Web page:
“I kept her unexpected story and her new work in my thoughts,” said Cale. “I think there is an urgency for us to partner once again.”

“So many times, stories like Lola’s are depicted as ‘another son lost,” said Smith. “The untold, bigger story is the amazing growth that comes from women after they lose something so precious. This is an international story. Through ‘The Good News Experiment,’ we start to show the faces.”

As part of the partnership, Smith leverages her knowledge of community work to gather ideas about potential honorees across a range of service areas. In turn, Cale leverages her background in journalism to write and share the feature-style stories on neighborhood innovators. They have begun recognizing innovators in their home state of Massachusetts, but they welcome nominations from throughout the country, Cale said.

For more information on Mothers for Justice and Equality services, please visit To view video of Alexander’s life advice on moving through challenging times, visit To nominate an individual or group for the neighborhood innovator recognition, visit for more information.

Mothers for Justice and Equality was founded in Boston in 2010 by Smith and other mothers who had lost family members to community violence. Today, more than 500 members come to MJE’s “kitchen table,” an office space in Roxbury, Massachusetts, where neighborhood mothers receive tools to become community leaders. In the last several years, the organization has provided a variety of innovative initiatives to work toward ending community violence, including:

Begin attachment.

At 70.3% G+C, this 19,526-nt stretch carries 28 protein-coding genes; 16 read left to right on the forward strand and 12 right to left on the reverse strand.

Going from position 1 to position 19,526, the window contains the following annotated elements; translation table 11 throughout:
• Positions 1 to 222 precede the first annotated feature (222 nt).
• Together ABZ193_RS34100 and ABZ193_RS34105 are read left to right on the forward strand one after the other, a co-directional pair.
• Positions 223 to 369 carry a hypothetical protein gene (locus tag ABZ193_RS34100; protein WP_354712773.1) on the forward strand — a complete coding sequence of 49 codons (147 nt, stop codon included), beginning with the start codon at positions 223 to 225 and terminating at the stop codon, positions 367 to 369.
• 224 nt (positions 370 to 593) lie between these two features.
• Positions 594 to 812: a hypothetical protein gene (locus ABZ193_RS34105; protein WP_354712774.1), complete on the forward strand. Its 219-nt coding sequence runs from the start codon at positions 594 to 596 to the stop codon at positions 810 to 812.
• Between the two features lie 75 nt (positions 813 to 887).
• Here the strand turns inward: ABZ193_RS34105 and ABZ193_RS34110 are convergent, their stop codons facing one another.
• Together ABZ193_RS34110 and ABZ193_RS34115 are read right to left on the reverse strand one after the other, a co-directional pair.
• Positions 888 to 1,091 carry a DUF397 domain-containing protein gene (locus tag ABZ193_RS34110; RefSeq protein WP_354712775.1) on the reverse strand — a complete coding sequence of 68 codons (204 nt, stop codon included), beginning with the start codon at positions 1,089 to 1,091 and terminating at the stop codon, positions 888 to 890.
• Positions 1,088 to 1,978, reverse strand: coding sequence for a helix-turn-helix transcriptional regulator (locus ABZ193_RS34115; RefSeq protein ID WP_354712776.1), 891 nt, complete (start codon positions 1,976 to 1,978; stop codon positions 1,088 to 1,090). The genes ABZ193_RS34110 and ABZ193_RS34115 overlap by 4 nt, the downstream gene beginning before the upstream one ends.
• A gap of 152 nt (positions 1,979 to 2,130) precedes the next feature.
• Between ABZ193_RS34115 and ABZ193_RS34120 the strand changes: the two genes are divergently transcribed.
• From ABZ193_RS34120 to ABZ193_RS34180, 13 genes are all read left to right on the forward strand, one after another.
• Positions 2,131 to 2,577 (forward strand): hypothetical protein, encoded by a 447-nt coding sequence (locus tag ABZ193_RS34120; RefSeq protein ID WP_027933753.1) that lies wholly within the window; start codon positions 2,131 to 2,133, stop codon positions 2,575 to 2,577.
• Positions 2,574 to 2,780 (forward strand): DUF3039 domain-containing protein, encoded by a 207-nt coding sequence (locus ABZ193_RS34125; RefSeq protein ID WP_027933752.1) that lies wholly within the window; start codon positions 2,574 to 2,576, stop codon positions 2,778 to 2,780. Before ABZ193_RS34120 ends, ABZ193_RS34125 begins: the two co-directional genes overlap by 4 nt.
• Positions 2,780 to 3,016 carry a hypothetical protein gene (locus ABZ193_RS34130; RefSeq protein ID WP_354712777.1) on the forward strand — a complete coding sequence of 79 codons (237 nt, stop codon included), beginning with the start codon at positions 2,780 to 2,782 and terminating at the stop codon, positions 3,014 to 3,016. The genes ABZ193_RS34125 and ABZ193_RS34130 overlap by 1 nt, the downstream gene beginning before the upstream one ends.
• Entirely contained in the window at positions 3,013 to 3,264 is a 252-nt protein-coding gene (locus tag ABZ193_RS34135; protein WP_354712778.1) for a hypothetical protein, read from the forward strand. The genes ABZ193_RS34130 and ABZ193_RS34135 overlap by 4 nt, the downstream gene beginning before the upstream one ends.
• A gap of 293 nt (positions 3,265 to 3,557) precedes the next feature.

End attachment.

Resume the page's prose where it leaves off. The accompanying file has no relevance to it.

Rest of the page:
• Events and discussions that have featured political leaders ranging from former Governor Deval Patrick to most recently, a 3rd annual mothers against violence national conference that featured City of Boston Mayor Marty Walsh;

  • “You Matter: Personal Leadership Training,” a youth peer leadership program and a workforce readiness initiative;

  • Financial literacy curriculum to inmates at the Suffolk County House of Corrections to address the needs of young adult inmates coming back into the community;

  • Training to new Boston Police Cadets and Boston EMTs to prepare them when facing individuals dealing with trauma;

  • Voter engagement drives;

  • Parent/Police Partnership advisory group;

  • Being recognized as a Department of Transitional Assistance work service site;

  • Becoming an approved provider of services for the Boston Public Schools;

  • Receiving a $30,000 grant from The Boston Foundation’s StreetSafe Program,

    allowing the organization to make changes including the passage of an ordinance to

    restrict selling knives to minors; and

  • Running dozens of billboards across Boston in an awareness campaign that depicted

    young victims of homicide with the group’s motto: “It’s not OK.”